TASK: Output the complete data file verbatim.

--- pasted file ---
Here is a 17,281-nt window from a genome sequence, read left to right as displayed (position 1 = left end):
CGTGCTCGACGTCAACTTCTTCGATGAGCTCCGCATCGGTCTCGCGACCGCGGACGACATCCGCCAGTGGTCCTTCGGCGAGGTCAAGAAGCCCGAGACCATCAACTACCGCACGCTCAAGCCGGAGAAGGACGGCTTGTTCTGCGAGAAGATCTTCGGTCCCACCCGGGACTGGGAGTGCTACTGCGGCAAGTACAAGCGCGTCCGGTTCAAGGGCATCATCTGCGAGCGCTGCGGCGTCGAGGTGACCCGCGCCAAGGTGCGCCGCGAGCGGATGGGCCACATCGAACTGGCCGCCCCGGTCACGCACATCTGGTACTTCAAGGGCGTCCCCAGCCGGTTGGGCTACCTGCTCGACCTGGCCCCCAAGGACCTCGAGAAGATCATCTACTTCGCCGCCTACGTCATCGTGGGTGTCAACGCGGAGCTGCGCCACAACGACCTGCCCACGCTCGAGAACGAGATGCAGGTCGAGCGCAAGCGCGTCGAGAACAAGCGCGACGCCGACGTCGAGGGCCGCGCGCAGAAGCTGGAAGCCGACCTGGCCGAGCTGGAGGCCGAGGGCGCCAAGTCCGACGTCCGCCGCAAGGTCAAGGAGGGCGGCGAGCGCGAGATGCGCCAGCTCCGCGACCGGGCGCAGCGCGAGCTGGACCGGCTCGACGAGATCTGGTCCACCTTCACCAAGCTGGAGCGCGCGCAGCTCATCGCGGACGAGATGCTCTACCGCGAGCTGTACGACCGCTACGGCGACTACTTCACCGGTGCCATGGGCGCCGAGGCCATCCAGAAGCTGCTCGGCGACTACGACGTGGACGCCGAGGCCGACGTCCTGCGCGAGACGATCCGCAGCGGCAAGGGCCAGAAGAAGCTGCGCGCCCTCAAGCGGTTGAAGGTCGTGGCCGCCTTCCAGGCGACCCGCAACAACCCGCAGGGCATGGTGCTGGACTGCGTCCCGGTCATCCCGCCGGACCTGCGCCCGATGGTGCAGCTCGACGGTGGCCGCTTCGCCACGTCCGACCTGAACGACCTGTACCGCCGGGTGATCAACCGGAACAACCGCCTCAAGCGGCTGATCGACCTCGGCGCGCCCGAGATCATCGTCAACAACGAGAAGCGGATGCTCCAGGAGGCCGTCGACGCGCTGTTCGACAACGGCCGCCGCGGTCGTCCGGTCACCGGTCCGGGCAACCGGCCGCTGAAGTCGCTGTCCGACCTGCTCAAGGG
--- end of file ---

Here is a 17,281-nt window from a genome sequence, read left to right as displayed (position 1 = left end):
CGTGCTCGACGTCAACTTCTTCGATGAGCTCCGCATCGGTCTCGCGACCGCGGACGACATCCGCCAGTGGTCCTTCGGCGAGGTCAAGAAGCCCGAGACCATCAACTACCGCACGCTCAAGCCGGAGAAGGACGGCTTGTTCTGCGAGAAGATCTTCGGTCCCACCCGGGACTGGGAGTGCTACTGCGGCAAGTACAAGCGCGTCCGGTTCAAGGGCATCATCTGCGAGCGCTGCGGCGTCGAGGTGACCCGCGCCAAGGTGCGCCGCGAGCGGATGGGCCACATCGAACTGGCCGCCCCGGTCACGCACATCTGGTACTTCAAGGGCGTCCCCAGCCGGTTGGGCTACCTGCTCGACCTGGCCCCCAAGGACCTCGAGAAGATCATCTACTTCGCCGCCTACGTCATCGTGGGTGTCAACGCGGAGCTGCGCCACAACGACCTGCCCACGCTCGAGAACGAGATGCAGGTCGAGCGCAAGCGCGTCGAGAACAAGCGCGACGCCGACGTCGAGGGCCGCGCGCAGAAGCTGGAAGCCGACCTGGCCGAGCTGGAGGCCGAGGGCGCCAAGTCCGACGTCCGCCGCAAGGTCAAGGAGGGCGGCGAGCGCGAGATGCGCCAGCTCCGCGACCGGGCGCAGCGCGAGCTGGACCGGCTCGACGAGATCTGGTCCACCTTCACCAAGCTGGAGCGCGCGCAGCTCATCGCGGACGAGATGCTCTACCGCGAGCTGTACGACCGCTACGGCGACTACTTCACCGGTGCCATGGGCGCCGAGGCCATCCAGAAGCTGCTCGGCGACTACGACGTGGACGCCGAGGCCGACGTCCTGCGCGAGACGATCCGCAGCGGCAAGGGCCAGAAGAAGCTGCGCGCCCTCAAGCGGTTGAAGGTCGTGGCCGCCTTCCAGGCGACCCGCAACAACCCGCAGGGCATGGTGCTGGACTGCGTCCCGGTCATCCCGCCGGACCTGCGCCCGATGGTGCAGCTCGACGGTGGCCGCTTCGCCACGTCCGACCTGAACGACCTGTACCGCCGGGTGATCAACCGGAACAACCGCCTCAAGCGGCTGATCGACCTCGGCGCGCCCGAGATCATCGTCAACAACGAGAAGCGGATGCTCCAGGAGGCCGTCGACGCGCTGTTCGACAACGGCCGCCGCGGTCGTCCGGTCACCGGTCCGGGCAACCGGCCGCTGAAGTCGCTGTCCGACCTGCTCAAGGG